FIG. 1 is a schematic diagram of the electronic circuitry of this invention.
FIG. 2 shows a series of time records of voltages at various points in the electronic circuitry of FIG. 1, illustrating that the electronic switch is essentially open so long as the supply voltage is constant, either at a low value, or a high value.
Referring now to the drawings and in particular to FIG. 1 there is shown one embodiment of an electronic circuit schematically that illustrates the operation of this invention. A dashed box 12 houses the system and circuitry of the reset apparatus indicated generally by the numeral 10. A second partial box 14 indicates schematically a portion of the circuits to be reset (i.e. microprocessor) and a first terminal 18 which is the power supply terminal, and a second terminal 16 which is the reset terminal. The power supply for the reset mechanism is provided by line 20 from the power supply terminal 18 of the circuits to be reset to the terminals V of the reset.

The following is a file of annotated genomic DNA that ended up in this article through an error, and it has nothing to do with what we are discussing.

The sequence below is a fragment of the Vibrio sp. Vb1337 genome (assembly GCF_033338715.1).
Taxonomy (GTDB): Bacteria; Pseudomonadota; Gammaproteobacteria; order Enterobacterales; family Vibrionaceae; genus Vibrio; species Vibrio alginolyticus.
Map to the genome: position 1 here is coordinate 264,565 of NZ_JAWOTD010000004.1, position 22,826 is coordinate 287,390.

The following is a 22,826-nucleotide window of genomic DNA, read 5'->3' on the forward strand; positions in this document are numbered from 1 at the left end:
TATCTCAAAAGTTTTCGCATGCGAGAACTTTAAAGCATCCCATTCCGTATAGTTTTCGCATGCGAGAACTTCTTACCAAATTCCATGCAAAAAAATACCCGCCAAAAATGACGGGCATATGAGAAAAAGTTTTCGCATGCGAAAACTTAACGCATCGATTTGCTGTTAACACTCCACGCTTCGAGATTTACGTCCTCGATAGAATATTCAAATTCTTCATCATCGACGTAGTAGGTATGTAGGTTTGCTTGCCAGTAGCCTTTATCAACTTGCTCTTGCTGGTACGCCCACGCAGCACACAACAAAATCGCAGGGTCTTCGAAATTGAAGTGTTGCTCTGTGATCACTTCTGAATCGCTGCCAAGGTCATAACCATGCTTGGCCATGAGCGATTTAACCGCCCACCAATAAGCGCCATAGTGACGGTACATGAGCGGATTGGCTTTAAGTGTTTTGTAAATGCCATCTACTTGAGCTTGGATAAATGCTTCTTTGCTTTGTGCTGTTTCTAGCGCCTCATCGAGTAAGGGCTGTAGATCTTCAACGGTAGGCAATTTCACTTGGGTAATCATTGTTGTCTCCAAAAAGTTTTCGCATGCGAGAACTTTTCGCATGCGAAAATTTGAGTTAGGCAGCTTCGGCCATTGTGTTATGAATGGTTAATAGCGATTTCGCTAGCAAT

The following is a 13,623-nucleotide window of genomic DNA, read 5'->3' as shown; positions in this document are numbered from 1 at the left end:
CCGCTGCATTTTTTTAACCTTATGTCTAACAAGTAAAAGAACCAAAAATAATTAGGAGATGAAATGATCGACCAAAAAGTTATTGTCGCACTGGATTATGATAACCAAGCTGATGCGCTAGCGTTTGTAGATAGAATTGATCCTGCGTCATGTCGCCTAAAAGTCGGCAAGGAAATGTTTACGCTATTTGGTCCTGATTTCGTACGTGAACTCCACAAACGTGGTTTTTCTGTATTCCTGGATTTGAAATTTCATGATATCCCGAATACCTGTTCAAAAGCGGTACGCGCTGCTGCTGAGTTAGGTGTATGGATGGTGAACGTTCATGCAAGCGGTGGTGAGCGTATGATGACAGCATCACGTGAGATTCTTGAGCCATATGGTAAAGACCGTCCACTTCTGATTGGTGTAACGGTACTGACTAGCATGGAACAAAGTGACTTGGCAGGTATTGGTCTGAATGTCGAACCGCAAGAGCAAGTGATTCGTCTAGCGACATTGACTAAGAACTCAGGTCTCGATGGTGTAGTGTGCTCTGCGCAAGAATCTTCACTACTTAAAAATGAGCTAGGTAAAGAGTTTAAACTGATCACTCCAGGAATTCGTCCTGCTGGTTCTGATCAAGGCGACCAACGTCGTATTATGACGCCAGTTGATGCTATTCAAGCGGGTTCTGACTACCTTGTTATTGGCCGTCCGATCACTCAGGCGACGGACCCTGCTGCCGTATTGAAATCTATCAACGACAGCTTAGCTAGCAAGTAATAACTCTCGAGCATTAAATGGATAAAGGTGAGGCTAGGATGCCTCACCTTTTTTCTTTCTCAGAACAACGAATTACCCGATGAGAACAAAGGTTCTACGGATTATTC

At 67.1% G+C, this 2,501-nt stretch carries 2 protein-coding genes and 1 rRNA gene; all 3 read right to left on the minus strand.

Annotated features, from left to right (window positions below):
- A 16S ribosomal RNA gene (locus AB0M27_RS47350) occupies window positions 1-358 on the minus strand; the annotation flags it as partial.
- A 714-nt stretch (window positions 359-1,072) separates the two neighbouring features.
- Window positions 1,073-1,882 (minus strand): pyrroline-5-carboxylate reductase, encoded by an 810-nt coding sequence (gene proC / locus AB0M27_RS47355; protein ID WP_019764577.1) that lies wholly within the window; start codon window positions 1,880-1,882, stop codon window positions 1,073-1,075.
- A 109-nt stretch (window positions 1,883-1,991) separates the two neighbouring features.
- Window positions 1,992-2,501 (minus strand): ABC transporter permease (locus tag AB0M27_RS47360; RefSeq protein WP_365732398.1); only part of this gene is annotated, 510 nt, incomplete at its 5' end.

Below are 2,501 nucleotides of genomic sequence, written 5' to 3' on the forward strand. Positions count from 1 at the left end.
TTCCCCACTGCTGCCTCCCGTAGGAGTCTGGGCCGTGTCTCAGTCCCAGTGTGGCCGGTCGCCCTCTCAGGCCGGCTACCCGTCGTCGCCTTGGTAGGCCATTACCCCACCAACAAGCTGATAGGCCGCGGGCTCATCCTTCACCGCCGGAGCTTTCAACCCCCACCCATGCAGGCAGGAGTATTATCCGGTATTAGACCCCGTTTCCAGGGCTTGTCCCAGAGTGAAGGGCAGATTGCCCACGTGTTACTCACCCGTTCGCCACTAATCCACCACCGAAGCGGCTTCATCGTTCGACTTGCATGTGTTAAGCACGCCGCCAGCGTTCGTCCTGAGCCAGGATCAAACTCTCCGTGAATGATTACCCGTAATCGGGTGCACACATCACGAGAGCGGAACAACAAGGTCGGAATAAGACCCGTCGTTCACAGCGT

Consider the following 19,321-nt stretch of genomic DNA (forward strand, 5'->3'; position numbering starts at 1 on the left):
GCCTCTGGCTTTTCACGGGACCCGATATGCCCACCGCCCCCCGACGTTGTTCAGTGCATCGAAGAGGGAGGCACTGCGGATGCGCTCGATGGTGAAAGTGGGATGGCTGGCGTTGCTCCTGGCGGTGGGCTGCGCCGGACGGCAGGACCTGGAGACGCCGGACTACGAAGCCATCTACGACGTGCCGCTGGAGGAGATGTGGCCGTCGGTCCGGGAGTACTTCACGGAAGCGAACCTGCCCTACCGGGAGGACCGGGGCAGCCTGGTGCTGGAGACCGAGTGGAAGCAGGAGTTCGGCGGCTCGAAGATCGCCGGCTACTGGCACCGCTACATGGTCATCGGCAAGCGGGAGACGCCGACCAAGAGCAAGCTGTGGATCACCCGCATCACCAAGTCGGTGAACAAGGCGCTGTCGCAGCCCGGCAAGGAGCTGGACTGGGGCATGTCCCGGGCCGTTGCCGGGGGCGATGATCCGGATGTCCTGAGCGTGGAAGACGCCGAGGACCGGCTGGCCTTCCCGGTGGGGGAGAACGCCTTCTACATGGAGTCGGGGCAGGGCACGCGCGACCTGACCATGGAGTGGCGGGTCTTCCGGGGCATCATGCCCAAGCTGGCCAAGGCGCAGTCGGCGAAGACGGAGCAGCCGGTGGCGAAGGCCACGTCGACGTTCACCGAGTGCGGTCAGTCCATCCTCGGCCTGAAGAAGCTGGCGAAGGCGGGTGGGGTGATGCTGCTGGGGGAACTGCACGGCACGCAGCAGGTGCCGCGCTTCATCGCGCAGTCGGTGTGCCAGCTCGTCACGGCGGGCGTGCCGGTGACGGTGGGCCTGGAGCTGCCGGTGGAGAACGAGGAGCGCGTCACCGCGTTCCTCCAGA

A first resistor R1 and first capacitor C1 are connected in series with the junction 22. The first end of the first resistor goes to the power supply voltage V. The second terminal of the first capacitor goes to ground 24. At a second terminal V a diode D1 and second capacitor C2 are connected in series to ground 24. The junction 30 between the diode and C2 goes to a second resistor R2 which is also connected to the junction 22. The second resistor R2 is effectively connected between the junction point 28 at one end of R2 which goes to the emitter 32B and the junction 26 at the base 32A of the transistor Q1 which connects to the junction 22. The collector 32C of the transistor Q1 connects to a junction 34 to capacitor C3 and to ground 24.